Following the publication of the Preliminary Report on the E-commerce Sector Inquiry the European Commission presented its findings in Brussels on 6 October, hosting a series of panels and discussions on the topic. Panellists included members from UEFA, Spotify and L’Oréal, as well as organisations representing consumers, retailers and manufacturers. A dedicated enforcement panel, chaired by Competition Director General Laitenberger, brought together the presidents of the competition authorities of Germany, the Netherlands, Portugal and Sweden.
While delivering the keynote speech, Commissioner Margrethe Vestager recognised the challenges that businesses are facing in light of the significant growth of e-commerce in recent years – she cited as examples the need to ensure bricks-and-mortar shops survive and to address free riding. She made clear that not all vertical restrictions are anti-competitive: competition law is not only about ensuring low prices – innovation, quality and choice for consumers are equally important drivers of competition.
Commissioner Vestager also stressed however that in e-commerce businesses must still play by the rules. She welcomed the fact that during the Commission’s inquiry businesses had begun a review of their distribution agreements for compliance with EU competition law and she encourages more businesses to do the same - a point already made in the Preliminary Report. Businesses may be facing new challenges and new opportunities, but their response to these challenges must not restrict competition, she warned.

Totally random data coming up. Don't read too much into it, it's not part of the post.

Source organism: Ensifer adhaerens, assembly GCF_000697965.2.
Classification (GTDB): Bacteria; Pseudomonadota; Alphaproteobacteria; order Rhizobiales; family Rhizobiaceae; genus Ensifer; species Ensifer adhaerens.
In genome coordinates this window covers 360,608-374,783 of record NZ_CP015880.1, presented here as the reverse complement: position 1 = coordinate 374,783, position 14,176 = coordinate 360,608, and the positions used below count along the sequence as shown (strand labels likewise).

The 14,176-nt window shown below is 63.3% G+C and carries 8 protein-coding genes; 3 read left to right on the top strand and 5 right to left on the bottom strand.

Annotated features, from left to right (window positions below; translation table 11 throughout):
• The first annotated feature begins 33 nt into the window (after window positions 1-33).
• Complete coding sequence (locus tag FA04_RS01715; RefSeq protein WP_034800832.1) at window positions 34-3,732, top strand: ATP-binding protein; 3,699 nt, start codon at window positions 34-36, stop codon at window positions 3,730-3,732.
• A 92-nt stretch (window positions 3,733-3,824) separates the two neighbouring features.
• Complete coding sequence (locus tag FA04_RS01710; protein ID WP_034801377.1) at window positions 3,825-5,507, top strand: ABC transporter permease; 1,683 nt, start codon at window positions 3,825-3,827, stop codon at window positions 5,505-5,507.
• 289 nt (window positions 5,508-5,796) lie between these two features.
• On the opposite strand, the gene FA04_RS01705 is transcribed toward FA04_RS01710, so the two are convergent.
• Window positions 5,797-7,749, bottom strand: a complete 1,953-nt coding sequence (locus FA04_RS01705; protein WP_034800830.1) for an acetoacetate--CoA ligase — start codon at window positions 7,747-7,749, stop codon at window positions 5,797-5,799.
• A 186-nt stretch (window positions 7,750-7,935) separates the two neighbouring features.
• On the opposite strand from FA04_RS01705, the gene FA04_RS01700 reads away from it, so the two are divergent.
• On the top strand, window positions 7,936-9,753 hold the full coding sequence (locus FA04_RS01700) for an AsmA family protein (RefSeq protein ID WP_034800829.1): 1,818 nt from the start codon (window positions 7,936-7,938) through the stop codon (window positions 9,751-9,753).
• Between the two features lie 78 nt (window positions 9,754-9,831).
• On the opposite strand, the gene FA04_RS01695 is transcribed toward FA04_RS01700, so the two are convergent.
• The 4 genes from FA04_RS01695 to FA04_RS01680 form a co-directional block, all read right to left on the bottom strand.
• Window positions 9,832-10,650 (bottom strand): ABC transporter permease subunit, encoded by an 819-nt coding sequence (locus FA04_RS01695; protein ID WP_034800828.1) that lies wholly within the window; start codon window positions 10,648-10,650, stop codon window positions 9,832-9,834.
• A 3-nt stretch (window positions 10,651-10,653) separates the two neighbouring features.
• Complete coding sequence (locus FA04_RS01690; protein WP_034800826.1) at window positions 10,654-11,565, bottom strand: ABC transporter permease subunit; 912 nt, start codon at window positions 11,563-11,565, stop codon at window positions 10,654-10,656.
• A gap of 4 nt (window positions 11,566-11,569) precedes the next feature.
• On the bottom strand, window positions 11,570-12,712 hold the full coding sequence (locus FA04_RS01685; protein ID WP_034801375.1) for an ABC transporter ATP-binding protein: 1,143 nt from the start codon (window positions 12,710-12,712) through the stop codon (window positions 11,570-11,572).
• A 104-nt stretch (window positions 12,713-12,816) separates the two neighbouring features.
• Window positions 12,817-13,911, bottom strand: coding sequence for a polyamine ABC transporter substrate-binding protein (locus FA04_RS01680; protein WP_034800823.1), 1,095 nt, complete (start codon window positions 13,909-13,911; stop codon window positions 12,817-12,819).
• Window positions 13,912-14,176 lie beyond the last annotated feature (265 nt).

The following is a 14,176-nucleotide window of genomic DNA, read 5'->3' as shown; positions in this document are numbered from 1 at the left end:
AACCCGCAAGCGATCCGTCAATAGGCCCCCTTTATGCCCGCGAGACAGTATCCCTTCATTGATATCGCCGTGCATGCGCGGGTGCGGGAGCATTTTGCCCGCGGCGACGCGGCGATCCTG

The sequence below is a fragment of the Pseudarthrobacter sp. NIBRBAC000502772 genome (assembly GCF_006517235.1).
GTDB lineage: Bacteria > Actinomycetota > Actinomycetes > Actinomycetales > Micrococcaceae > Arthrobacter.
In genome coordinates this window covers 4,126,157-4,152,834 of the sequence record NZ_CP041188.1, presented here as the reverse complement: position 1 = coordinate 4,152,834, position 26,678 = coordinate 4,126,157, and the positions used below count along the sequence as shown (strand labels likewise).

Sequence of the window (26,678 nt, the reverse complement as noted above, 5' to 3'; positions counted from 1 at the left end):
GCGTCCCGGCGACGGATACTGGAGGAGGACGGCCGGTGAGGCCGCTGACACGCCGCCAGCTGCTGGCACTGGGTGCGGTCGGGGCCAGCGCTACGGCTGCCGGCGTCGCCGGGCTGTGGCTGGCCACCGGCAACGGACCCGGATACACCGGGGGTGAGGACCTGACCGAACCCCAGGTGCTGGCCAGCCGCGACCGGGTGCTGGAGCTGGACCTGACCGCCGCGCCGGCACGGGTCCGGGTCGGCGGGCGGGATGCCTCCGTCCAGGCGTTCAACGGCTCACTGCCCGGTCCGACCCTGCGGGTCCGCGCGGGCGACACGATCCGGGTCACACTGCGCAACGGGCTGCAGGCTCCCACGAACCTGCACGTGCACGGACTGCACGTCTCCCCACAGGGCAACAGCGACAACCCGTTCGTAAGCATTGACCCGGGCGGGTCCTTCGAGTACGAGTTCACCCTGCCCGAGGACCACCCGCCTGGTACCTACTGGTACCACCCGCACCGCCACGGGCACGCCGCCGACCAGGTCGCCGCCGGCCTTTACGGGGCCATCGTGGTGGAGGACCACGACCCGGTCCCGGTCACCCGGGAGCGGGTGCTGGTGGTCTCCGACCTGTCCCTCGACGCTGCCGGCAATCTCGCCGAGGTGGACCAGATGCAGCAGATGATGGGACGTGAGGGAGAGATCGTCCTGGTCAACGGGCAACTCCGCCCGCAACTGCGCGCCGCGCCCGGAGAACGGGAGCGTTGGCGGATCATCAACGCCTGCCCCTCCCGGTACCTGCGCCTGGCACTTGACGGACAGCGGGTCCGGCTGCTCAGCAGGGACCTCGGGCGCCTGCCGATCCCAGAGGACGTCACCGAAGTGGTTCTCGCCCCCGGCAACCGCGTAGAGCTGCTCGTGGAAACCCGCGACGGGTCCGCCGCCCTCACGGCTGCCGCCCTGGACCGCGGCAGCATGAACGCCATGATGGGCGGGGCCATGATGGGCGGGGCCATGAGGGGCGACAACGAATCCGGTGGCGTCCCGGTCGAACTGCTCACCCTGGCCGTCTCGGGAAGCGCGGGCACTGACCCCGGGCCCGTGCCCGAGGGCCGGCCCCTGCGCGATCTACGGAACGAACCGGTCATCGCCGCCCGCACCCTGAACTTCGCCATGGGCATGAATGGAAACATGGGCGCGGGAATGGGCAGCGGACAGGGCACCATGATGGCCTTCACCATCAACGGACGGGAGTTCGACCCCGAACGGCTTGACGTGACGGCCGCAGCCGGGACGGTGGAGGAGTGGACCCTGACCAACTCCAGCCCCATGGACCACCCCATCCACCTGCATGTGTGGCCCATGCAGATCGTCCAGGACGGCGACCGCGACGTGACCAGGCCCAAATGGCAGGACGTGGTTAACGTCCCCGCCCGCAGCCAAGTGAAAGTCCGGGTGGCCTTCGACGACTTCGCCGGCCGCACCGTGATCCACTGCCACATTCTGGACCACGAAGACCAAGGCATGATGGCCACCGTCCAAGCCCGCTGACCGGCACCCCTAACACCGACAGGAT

In the following panel discussions the Commission remained in listening mode and again invited all stakeholders to make their views known and to comment upon the Preliminary Report. The aim of its sector inquiry is to understand e-commerce better. Going forward, its findings will guide its enforcement activities. A better understanding of the market will lead to better enforcement, Commissioner Vestager noted.
Another key takeaway is that the Commission is now back in the driving seat when it comes to vertical restraints. Having reviewed some 8,000 distribution agreements to date in its inquiry it has regained the industry insight it had lost following the removal of individual exemption procedures under Regulation 1/2003. All national competition authorities present at the conference agreed that the sector inquiry forms a basis on which they can now better align their enforcement practices and create the level playing field wished for by so many companies engaging in cross-border business. While the authorities acknowledged that their enforcement priorities may differ, they expressed the willingness to cooperate more closely with each other. The German competition authority in particular stressed how closely it had liaised with the Commission when making decisions in the e-commerce sector, such as in the Asics case.
However, absent any final decision of the Court of Justice of the European Union, national court decisions will affect enforcement practices in Member States. The prohibition on sales via online marketplaces is currently a prominent example; while the Commission explicitly states in its Preliminary Report that these should not be viewed as hardcore restrictions, German courts have taken the opposite view. A preliminary reference is currently pending before the Court of Justice of the European Union and should bring clarity to this issue. Whether the authorities can align their approaches in other respects remains something which can only be hoped will materialise.
The Commission has opened the public consultation on its preliminary findings and invites comments from stakeholders by 18 November 2016.
Its final report is due for publication in Q1 2017.